Les projections d'effectifs scolaires dans le premier degré dépendent essentiellement du facteur démographique et, notamment, de l'estimation des naissances à venir. La DPD se base sur les derniers bilans démographiques de l'Institut national de la statistique et des études économiques pour estimer la population scolarisable des prochaines années. Le second facteur, d'effet beaucoup plus réduit, est l'évolution de la scolarisation à chaque âge, particulièrement à 2 ans et au-delà de 10 ans. Les prévisions s ...
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En se basant sur une analyse morphologique qui consiste en un croisement bidimensionnel des agents et des fonctions du système, Emilio Fontela s'efforce de réfléchir sur l'université dans ses deux fonctions, d'enseignement et de recherche, en termes prospectifs. Il utilise ensuite la méthode des scénarios, en prenant pour cadre ceux réalisés par la cellule de prospective de la Commission européenne « Europe 2010 ». Il dégage ensuite deux scénarios exploratoires et un scénario plus « normatif » pour l'avenir de ...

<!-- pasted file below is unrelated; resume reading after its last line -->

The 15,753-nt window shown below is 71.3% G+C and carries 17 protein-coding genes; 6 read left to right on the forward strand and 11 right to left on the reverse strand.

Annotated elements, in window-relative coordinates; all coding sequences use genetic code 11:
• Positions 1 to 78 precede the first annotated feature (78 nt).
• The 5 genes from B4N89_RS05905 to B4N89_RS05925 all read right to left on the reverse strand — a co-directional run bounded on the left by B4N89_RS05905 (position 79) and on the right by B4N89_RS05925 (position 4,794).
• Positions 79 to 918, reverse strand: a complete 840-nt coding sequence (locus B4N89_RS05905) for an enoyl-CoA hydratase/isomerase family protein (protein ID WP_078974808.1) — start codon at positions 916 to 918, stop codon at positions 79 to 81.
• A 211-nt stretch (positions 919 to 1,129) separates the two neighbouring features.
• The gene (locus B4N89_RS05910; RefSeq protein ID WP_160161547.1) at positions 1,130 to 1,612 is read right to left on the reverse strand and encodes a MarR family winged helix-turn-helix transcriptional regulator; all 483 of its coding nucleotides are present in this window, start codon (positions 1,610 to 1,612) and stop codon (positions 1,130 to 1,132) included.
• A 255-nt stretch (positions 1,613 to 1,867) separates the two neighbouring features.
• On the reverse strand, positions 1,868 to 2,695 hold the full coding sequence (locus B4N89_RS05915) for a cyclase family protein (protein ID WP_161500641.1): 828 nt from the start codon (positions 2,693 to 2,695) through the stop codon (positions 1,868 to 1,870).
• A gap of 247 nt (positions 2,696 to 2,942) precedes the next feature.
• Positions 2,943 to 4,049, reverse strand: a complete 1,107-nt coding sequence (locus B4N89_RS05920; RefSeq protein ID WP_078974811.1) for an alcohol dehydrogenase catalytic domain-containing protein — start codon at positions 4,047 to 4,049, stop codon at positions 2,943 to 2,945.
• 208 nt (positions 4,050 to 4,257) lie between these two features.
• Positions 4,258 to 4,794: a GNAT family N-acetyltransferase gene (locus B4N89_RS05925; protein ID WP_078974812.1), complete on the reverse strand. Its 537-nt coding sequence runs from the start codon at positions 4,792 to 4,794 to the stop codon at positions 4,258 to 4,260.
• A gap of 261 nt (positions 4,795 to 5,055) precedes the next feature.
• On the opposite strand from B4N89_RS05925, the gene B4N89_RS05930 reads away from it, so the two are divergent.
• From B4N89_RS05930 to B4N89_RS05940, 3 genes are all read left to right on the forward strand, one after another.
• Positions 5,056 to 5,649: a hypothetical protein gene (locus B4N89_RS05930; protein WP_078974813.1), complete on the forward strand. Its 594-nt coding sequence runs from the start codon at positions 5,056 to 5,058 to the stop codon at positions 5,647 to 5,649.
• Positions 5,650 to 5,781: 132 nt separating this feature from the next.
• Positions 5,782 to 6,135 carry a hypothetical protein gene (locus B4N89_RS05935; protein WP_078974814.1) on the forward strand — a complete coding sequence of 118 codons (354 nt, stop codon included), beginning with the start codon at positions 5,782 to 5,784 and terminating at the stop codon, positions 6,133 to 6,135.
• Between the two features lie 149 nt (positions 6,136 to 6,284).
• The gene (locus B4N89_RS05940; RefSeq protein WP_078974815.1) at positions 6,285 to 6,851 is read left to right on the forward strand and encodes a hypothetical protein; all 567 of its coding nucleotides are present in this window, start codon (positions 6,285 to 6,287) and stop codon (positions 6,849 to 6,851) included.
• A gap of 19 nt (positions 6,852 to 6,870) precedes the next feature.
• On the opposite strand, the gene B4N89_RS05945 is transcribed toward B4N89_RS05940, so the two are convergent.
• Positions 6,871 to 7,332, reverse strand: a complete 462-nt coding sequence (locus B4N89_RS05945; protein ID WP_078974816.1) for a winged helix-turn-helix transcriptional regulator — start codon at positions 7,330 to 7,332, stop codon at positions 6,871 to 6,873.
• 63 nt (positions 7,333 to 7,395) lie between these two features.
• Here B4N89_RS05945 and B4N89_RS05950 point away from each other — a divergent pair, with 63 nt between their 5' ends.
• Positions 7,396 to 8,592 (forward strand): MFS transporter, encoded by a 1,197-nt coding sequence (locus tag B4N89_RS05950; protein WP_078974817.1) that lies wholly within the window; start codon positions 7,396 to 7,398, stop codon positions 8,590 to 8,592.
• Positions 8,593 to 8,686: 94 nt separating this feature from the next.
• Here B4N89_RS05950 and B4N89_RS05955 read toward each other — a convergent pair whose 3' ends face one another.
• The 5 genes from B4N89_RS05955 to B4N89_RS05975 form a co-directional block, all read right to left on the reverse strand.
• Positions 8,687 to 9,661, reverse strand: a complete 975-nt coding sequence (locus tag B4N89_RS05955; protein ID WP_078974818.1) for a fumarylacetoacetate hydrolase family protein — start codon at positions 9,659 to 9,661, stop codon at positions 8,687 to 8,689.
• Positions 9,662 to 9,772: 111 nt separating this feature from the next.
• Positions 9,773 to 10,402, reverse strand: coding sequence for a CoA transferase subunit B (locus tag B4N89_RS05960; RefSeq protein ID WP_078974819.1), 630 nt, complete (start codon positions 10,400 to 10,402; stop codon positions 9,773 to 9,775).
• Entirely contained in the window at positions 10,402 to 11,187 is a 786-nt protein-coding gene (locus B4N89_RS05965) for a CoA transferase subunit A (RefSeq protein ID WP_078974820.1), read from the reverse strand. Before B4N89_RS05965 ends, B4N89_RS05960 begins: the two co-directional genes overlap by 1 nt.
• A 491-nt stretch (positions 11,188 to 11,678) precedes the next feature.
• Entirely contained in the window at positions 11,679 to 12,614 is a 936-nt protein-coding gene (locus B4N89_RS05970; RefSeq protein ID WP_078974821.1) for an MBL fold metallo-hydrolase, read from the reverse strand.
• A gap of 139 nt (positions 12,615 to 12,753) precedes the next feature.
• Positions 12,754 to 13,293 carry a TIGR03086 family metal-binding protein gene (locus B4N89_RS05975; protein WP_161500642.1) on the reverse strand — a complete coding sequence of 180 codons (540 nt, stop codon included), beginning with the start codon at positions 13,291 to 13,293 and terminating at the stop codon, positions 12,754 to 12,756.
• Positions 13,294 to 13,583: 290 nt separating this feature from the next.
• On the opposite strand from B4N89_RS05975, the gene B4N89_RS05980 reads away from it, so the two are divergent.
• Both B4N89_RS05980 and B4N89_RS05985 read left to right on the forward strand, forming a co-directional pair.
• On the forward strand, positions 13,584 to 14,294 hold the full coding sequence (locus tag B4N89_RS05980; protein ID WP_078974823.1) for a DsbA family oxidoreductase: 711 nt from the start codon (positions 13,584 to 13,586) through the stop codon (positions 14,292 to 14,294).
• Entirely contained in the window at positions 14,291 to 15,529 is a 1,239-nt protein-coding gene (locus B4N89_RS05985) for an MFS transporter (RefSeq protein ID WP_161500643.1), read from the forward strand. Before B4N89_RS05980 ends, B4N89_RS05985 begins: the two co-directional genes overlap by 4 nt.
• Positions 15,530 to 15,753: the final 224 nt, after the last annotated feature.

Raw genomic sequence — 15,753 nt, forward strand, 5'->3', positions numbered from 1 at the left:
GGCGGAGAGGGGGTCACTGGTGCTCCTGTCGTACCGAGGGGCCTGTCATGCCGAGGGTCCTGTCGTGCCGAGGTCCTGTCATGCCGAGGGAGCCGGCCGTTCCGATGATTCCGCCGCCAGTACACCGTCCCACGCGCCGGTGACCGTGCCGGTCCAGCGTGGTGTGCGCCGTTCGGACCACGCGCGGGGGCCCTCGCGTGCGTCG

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Le groupe d'experts STRATA-ETAN (STRATegic Analysis - Expert Thematic ANalysis) a été mis en place par la Commission européenne en décembre 2001 dans le but d'identifier les différentes options devant soutenir, par le biais d'études prospectives, la coopération européenne dans le développement des relations entre l'éducation supérieure et la recherche. Ce rapport identifie les défis majeurs pour l'Europe en ce domaine et propose trois scénarios pour le développement des relations entre l'éducation supérieure et la ...